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Historic education reform bill becomes law


Monday, June 3, 2013

Iowa’s historic education reform legislation became law on July 1.

The bill, signed by Gov. Branstad at North High School in Des Moines, was the culmination of bipartisan work in the Legislature. For education stakeholders, however, the law marks a new beginning.

The centerpiece of the legislation creates a teacher leadership structure to raise student achievement. The bill also raises minimum salaries for teachers, expands online learning options for students, and creates pilot projects designed to explore competency-based education.

“This year’s legislature is a prime example of how government should work,” said Mike Cormack, policy liaison for the Iowa Department of Education.

“Between the two aisles, they have some large differences on how to move education forward,” said Cormack, a former teacher and legislator. “But they incorporated compromise – ‘compromise’ is a good word – in order to achieve the greater good.”

The legislation will bring together education stakeholders – Area Education Agencies, educators, parents, to name but a few – to implement various elements. The new law:

  • Implements the largest teacher leadership structure in the United States. This structure provides top teachers a chance to take on more instructional leadership responsibility alongside school administrators, which will strengthen teaching throughout schools. It also provides more support for new teachers and fosters greater collaboration for all teachers. The leadership structure is a multi-year commitment, with the first year focused on planning. About $3.5 million in planning grants has been set aside for school districts that join the system. Beyond that, districts will receive more than $300 per student a year in new money. Cormack says even though the program is optional, he’s confident that districts will want to participate. “We feel the merits of the program will make districts want to sign up for it,” he said.
  • Pays teachers more. Between raising the minimum salary to $33,500 and providing extra pay to teachers who accept leadership roles, opportunities now exist to help retain talented people.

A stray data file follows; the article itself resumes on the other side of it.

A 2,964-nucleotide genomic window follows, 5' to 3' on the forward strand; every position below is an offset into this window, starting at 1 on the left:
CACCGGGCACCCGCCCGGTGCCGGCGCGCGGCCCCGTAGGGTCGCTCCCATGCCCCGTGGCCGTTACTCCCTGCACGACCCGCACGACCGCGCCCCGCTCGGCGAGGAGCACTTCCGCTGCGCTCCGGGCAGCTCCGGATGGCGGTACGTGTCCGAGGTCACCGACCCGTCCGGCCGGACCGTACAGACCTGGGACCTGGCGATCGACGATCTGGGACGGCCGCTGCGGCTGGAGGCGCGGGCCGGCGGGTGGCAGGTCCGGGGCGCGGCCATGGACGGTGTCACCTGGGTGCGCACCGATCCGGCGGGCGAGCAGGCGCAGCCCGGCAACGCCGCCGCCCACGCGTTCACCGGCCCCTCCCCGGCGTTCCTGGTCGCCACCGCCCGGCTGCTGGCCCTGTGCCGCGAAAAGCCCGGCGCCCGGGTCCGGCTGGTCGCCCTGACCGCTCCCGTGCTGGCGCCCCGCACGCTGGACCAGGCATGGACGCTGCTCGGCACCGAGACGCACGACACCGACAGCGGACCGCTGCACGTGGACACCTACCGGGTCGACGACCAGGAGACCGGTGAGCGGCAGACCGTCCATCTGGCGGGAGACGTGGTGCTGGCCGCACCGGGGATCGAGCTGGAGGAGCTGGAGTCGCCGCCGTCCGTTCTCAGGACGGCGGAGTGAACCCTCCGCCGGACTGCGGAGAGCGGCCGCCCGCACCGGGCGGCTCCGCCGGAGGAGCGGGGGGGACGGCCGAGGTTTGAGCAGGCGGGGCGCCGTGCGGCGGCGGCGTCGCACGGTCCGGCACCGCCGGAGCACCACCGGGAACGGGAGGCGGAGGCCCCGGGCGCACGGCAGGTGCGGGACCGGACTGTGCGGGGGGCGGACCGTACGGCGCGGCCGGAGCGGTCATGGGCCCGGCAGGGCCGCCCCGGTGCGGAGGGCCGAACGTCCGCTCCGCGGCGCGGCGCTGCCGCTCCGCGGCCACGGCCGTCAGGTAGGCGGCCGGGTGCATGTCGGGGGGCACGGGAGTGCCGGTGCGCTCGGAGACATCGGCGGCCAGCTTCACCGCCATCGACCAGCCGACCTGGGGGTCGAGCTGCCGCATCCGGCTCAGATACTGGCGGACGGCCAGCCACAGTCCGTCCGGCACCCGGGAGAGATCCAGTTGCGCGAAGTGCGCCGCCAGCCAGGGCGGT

• Expands Iowa Learning Online, a state-run system that has provided high-quality courses online and through the Iowa Communications Network since 2004. The expansion provides additional learning opportunities for students whose districts don’t offer certain subjects. “When we have a student who wants to learn, say, German, we have a moral obligation to do everything we can to meet that request,” Cormack said.
  • Creates pilot programs in competency-based education, an approach that advances students based on their mastery of content rather than age or seat time. “When a student demonstrates competency in a certain subject, he or she can move along – as opposed to having to sit a number of days in a class that’s already been mastered,” Cormack said. “If a student has mastered Algebra I, for instance, she won’t have to wait for her classmates to catch up before she can start Algebra II.”
  • Changes the minimum instructional time required in a school year by giving school districts a choice between 1,080 hours or 180 days. Previously, the school year was measured by a minimum of 180 days. The new flexibility allows schools to make up snow days by gradually adding time to the school day, rather than tacking on extra days at the end of the school year. “It’s especially important because we live in an area where we can have long stretches of inclement weather,” Cormack said. “Superintendents should be able to focus on the safety of the students rather than having to be concerned about extending the school year.”
  • Creates college loan programs for teaching candidates. This program will be available to high-achieving students who want to teach in high-need areas. “Anything that allows for our top students to be attracted to this profession is great for our education system,” Cormack said.
  • Creates a simplified approach to connecting teachers with job openings in schools by establishing a statewide web-based education job posting system that will make the processes for hiring and applying for jobs more efficient.
  • Increases school funding. School funding will increase 2 percent next year, with an additional 2 percent bonus. School funding increases 4 percent in the second year.
  • Grants more flexibility for home-schooled and private school students.

Before any of these legislative pieces can be launched, committees, task forces and groups will determine how each element should be rolled out to ensure success.

The Iowa Department of Education is expected to issue formal guidance on the legislation this summer.

“As with anything this big, we know there will be bumps in the road going forward,” Cormack said. “But the benefits of this new system far outweigh the stagnation this state has been experiencing. We will build on past strengths, but innovate the system to deliver a top-quality education.”

Read the education law in its entirety.

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Printed from the Iowa Department of Education website on November 24, 2017 at 10:30am.